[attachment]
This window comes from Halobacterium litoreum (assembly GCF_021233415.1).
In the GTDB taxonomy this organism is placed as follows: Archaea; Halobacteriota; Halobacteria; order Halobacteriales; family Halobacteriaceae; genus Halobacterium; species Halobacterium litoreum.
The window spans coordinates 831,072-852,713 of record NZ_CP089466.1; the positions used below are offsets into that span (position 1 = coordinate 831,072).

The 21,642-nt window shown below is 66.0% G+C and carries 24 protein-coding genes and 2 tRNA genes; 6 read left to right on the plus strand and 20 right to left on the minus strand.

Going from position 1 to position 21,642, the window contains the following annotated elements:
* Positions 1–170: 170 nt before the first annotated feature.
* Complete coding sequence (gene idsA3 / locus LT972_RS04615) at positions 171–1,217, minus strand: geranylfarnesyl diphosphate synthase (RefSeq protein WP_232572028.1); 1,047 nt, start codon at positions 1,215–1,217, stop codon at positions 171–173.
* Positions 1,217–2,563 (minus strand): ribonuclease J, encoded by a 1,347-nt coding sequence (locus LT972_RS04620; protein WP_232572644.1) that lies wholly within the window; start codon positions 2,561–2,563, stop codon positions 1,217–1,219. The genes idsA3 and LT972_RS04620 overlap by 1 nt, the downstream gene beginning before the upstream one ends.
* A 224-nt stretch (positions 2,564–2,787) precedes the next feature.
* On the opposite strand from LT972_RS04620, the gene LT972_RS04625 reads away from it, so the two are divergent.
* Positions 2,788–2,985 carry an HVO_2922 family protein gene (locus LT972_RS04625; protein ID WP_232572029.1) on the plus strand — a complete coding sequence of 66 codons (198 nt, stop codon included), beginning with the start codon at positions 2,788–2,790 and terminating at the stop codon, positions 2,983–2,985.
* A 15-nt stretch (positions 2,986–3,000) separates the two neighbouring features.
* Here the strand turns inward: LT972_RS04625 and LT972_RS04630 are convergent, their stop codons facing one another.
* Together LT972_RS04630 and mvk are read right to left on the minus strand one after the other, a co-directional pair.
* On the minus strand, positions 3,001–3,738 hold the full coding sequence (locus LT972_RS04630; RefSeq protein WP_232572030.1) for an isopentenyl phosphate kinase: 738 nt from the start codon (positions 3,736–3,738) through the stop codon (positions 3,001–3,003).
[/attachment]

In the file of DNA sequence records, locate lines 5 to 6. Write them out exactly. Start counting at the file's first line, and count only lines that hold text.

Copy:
Going from position 1 to position 21,642, the window contains the following annotated elements:
* Positions 1–170: 170 nt before the first annotated feature.